Pitch circularity

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Penrose stairs, visual metaphor for pitch circularity[1]

Pitch circularity is a fixed series of tones that appear to ascend or descend endlessly in pitch.

Pitch is often defined as extending along a one-dimensional continuum from high to low, as can be experienced by sweeping one’s hand up or down a piano keyboard. This continuum is known as pitch height. However pitch also varies in a circular fashion, known as pitch class: as one plays up a keyboard in semitone steps, C, C, D, D, E, F, F, G, G, A, A and B sound in succession, followed by C again, but one octave higher. Due to the fact that the octave is the most consonant interval after the unison, tones that stand in octave relation, and are so of the same pitch class, have a certain perceptual equivalence—all Cs sound more alike to other Cs than to any other pitch class, as do all Ds, and so on; this creates the auditory equivalent of a Barber's pole.

Researchers have demonstrated that by creating banks of tones whose note names are clearly defined perceptually but whose perceived heights are ambiguous, one can create scales that appear to ascend or descend endlessly in pitch. Roger Shepard achieved this ambiguity of height by creating banks of complex tones, with each tone composed only of components that stood in octave relationship. In other words, the components of the complex tone C consisted only of Cs, but in different octaves, and the components of the complex tone F consisted only of Fs, but in different octaves.[2] When such complex tones are played in semitone steps the listener perceives a scale that appears to ascend endlessly in pitch. Jean-Claude Risset achieved the same effect using gliding tones instead, so that a single tone appeared to glide up or down endlessly in pitch.[3] Circularity effects based on this principle have been produced in orchestral music and electronic music, by having multiple instruments playing simultaneously in different octaves.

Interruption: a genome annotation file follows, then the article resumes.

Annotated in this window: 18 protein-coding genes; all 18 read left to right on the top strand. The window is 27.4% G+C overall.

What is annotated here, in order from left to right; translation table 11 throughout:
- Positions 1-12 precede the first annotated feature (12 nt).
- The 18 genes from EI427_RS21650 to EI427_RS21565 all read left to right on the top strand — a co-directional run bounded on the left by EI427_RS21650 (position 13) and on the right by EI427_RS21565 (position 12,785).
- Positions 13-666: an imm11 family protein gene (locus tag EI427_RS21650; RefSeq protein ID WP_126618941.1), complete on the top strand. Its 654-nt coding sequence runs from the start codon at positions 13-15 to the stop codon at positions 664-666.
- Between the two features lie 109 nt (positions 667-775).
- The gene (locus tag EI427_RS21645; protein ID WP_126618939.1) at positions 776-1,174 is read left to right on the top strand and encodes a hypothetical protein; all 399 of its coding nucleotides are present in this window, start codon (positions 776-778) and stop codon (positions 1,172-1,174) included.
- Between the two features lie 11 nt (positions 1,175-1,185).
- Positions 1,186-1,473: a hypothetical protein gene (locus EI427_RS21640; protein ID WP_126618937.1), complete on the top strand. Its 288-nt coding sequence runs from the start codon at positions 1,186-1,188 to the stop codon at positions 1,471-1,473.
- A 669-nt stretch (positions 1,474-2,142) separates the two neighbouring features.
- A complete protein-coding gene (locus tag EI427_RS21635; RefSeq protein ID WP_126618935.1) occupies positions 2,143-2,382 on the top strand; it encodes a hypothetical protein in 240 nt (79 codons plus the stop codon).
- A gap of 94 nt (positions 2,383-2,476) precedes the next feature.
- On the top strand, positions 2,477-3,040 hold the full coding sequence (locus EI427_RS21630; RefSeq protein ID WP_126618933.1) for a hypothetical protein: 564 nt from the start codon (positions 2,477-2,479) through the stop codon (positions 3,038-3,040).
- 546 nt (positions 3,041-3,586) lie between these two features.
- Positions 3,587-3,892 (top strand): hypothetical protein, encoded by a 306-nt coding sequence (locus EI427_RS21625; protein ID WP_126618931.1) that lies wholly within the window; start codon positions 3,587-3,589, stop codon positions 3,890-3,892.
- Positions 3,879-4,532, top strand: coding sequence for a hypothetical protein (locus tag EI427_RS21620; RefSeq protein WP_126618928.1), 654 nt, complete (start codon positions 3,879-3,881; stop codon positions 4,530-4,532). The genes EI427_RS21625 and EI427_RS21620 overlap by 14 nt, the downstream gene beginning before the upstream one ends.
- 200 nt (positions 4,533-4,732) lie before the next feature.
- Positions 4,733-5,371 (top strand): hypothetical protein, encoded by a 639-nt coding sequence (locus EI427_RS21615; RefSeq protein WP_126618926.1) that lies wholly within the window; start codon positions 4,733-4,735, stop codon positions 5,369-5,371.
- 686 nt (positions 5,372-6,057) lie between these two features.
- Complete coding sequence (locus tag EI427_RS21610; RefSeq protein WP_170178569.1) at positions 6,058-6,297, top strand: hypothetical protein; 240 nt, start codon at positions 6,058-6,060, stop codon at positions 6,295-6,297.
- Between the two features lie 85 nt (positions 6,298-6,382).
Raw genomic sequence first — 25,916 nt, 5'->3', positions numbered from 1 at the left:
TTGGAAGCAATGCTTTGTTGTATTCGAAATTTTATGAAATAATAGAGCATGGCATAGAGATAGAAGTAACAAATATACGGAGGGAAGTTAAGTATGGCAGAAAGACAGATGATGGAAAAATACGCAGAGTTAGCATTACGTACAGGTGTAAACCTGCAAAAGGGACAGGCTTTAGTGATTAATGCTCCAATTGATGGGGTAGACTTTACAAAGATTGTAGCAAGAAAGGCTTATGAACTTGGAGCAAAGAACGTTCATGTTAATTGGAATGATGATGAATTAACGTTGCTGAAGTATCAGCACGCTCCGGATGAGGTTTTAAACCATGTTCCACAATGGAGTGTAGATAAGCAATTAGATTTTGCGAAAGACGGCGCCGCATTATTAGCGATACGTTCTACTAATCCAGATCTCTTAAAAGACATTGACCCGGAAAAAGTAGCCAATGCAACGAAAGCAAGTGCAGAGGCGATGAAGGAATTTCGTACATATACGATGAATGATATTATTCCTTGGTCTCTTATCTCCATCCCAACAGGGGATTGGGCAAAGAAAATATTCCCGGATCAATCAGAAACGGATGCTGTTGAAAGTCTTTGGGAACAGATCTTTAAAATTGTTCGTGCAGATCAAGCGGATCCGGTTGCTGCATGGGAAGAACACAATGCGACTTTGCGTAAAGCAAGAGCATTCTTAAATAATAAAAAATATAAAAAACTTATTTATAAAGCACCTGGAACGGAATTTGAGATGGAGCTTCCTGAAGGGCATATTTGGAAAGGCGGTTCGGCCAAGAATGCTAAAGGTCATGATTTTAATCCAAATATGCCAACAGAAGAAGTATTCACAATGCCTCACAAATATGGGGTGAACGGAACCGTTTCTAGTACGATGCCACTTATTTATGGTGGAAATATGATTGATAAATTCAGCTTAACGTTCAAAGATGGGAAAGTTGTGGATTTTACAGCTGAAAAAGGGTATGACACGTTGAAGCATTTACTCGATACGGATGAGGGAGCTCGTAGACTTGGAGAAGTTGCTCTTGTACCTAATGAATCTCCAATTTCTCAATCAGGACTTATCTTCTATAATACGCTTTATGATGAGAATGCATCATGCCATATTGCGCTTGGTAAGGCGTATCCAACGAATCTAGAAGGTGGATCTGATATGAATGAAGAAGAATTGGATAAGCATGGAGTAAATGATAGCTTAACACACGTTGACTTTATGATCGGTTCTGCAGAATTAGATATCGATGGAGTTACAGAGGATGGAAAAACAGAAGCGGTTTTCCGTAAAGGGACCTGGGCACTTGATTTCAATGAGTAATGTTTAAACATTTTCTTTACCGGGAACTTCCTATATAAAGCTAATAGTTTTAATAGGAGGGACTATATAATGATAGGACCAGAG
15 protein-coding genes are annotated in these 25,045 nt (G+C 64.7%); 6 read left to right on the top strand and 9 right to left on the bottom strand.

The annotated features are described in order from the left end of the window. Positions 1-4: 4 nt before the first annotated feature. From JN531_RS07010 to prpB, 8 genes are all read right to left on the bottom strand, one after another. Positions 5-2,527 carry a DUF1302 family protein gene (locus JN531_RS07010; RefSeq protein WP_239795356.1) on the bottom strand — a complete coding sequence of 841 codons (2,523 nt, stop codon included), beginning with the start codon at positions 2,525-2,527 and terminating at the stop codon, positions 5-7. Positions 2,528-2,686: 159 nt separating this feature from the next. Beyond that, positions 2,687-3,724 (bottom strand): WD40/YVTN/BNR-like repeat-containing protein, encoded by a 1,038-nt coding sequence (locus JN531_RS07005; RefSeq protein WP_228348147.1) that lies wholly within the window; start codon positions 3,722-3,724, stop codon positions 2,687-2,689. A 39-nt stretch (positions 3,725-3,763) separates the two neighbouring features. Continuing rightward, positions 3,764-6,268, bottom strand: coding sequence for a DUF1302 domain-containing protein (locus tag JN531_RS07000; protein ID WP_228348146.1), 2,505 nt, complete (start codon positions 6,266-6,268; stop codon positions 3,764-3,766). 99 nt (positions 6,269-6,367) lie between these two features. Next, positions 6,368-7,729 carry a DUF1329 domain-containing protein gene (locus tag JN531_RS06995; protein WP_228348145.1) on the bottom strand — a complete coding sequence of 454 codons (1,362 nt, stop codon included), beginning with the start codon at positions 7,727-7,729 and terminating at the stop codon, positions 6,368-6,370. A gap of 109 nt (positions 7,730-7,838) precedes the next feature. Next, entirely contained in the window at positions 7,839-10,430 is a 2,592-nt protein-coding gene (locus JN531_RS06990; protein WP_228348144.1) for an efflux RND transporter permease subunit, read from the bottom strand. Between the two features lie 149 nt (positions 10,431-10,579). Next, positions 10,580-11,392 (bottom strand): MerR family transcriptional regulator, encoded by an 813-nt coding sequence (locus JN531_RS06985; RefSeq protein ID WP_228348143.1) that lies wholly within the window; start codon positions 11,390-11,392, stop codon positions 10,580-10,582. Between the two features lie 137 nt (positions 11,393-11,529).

Normann et al.[4] showed that pitch circularity can be created using a bank of single tones; here the relative amplitudes of the odd and even harmonics of each tone are manipulated so as to create ambiguities of height. A different algorithm that creates ambiguities of pitch height by manipulating the relative amplitudes of the odd and even harmonics, was developed by Diana Deutsch and colleagues. [5] Using this algorithm, gliding tones that appear to ascend or descend endlessly are also produced. This development has led to the intriguing possibility that, using this new algorithm, one might transform banks of natural instrument samples so as to produce tones that sound like those of natural instruments but still have the property of circularity. This development opens up new avenues for music composition and performance.[6]

See also[edit]

References[edit]

  1. ^ Diana Deutsch's page on Pitch Circularity
  2. ^ Roger N. Shepard (December 1964). "Circularity in Judgements of Relative Pitch". Journal of the Acoustical Society of America 36 (12): 2346–53. Bibcode:1964ASAJ...36.2346S. doi:10.1121/1.1919362. 
  3. ^ Jean-Claude Risset (1969). "Pitch control and pitch paradoxes demonstrated with computer-synthesized sound". Journal of the Acoustical Society of America 46: 88. Bibcode:1969ASAJ...46...88R. doi:10.1121/1.1973626. 
  4. ^ Normann, I., Purwins, H., Obermayer, K. (2001). "Spectrum of Pitch Differences Models the Perception of Octave Ambiguous tones". Computer Music Conference: 274–276.  PDF Document
  5. ^ Diana Deutsch, Dooley, K., and Henthorn, T. (2008). "Pitch circularity from tones comprising full harmonic series". Journal of the Acoustical Society of America 124 (1): 589–597. Bibcode:2008ASAJ..124..589D. doi:10.1121/1.2931957. PMID 18647001.  Weblink PDF Document
  6. ^ Diana Deutsch (2010). "The paradox of pitch circularity". Acoustics Today 6 (3): 8–15. doi:10.1121/1.3488670.  Weblink PDF Document